Implementing an Additive, College Access and Readiness Program for Latina/o High School Students in the U.S.

  • Carla Amaro-Jimenez University of Texas at Arlington
  • Holly Hungerford-Kresser University of Texas at Arlington

Abstract

 

 

In this article we draw on the experiences of a diverse group of 34 first-generation college students, collected over a year, who served as peer mentors to minority and Latina/o high school students enrolled in four Title I (low-income) high schools in the Southwest U.S. The article identifies the successes and challenges of implementing an additive, college access and readiness program that aimed to not only reduce their dropout rates but to increase the number of traditionally underserved minority and Latina/o high school students seeking a post-secondary education. Implications as well as suggestions for further research are provided.

Author Biographies

Carla Amaro-Jimenez, University of Texas at Arlington

 

 

Dr. Carla Amaro-Jiménez is an Assistant Professor in the Department of Curriculum & Instruction at the University of Texas at Arlington. Her publications have focused on equity issues related to the schooling of Latina/o, English language learners, on preparing teachers for working in culturally and linguistically diverse environments, and on the integration of technology in the classroom.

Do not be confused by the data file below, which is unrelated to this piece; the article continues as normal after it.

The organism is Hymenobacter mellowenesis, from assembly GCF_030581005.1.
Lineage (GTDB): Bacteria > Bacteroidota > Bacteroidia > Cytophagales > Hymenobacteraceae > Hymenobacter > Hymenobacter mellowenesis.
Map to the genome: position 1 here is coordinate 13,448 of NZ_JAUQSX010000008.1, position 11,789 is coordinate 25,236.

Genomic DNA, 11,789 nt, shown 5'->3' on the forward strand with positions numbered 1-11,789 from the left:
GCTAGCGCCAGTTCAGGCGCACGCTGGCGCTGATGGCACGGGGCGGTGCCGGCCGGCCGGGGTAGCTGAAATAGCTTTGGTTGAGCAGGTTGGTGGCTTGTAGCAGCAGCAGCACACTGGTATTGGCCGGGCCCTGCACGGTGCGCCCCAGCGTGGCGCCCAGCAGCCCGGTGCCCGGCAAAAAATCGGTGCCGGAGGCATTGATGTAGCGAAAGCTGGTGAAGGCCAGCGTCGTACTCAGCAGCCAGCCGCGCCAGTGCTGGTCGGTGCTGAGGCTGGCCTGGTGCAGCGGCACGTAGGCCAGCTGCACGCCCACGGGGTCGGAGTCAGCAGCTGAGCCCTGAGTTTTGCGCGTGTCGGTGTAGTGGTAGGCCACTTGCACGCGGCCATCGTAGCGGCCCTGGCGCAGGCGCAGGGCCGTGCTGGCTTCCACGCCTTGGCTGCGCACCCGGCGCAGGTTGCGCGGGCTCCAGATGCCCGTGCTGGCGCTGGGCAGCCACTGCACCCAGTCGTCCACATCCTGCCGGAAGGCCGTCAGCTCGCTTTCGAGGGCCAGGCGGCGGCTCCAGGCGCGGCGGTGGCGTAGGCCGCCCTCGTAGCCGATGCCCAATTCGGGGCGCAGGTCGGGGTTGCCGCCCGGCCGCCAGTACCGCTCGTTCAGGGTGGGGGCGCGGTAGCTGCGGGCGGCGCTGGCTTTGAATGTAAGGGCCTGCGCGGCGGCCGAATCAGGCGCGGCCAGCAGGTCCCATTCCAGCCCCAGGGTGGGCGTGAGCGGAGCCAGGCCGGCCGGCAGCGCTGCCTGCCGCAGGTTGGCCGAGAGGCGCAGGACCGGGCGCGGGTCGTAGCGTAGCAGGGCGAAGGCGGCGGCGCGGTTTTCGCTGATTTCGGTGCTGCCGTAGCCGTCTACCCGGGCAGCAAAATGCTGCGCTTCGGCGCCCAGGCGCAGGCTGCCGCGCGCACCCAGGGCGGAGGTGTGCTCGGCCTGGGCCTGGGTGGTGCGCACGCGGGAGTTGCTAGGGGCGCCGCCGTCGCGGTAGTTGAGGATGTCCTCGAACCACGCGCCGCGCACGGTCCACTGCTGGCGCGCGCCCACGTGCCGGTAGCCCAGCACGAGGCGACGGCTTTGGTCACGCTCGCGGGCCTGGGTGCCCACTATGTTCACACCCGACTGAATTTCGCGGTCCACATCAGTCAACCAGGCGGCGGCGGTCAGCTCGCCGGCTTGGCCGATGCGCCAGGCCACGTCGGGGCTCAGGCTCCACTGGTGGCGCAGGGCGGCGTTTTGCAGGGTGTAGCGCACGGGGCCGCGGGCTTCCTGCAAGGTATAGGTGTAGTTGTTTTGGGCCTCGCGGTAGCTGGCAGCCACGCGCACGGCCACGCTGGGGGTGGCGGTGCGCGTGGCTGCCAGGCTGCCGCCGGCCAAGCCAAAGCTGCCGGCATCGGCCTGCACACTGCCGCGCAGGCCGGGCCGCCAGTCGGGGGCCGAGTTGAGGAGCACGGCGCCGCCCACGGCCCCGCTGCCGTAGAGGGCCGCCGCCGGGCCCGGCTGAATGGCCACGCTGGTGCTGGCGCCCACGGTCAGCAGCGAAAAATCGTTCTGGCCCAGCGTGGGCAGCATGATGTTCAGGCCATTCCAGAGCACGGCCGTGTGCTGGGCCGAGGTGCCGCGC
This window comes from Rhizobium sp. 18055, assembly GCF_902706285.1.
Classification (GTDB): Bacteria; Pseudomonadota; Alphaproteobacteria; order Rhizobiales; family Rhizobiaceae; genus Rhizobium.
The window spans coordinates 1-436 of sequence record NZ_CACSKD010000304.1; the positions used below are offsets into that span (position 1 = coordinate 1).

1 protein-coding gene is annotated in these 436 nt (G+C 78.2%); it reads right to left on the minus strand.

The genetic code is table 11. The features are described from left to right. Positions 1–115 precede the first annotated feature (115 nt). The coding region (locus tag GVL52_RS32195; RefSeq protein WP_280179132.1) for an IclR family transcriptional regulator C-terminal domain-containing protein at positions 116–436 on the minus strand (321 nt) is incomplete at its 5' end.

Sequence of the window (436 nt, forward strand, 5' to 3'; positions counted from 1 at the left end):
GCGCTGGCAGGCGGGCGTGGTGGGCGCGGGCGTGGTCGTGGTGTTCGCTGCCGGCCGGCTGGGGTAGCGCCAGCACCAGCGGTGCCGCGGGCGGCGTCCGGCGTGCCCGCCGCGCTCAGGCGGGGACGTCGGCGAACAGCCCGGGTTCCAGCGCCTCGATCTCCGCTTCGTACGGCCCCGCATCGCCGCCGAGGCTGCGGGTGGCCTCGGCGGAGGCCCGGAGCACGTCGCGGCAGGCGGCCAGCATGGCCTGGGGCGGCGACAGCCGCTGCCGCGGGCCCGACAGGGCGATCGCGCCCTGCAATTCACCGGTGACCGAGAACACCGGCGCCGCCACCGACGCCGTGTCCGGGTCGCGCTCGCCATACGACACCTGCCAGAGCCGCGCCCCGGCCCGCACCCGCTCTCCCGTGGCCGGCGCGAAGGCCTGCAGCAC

Holly Hungerford-Kresser, University of Texas at Arlington

Dr. Holly Hungerford-Kresser is an Assistant Professor of English Education in the Department of Curriculum & Instruction at the University of Texas at Arlington. Her research and publications have focused on issues related to urban schools, college readiness, and identity.

Published
2013-09-18
How to Cite
Amaro-Jimenez, C., & Hungerford-Kresser, H. (2013). Implementing an Additive, College Access and Readiness Program for Latina/o High School Students in the U.S. Current Issues in Education, 16(3). Retrieved from https://cie.asu.edu/ojs/index.php/cieatasu/article/view/1135
Section
Articles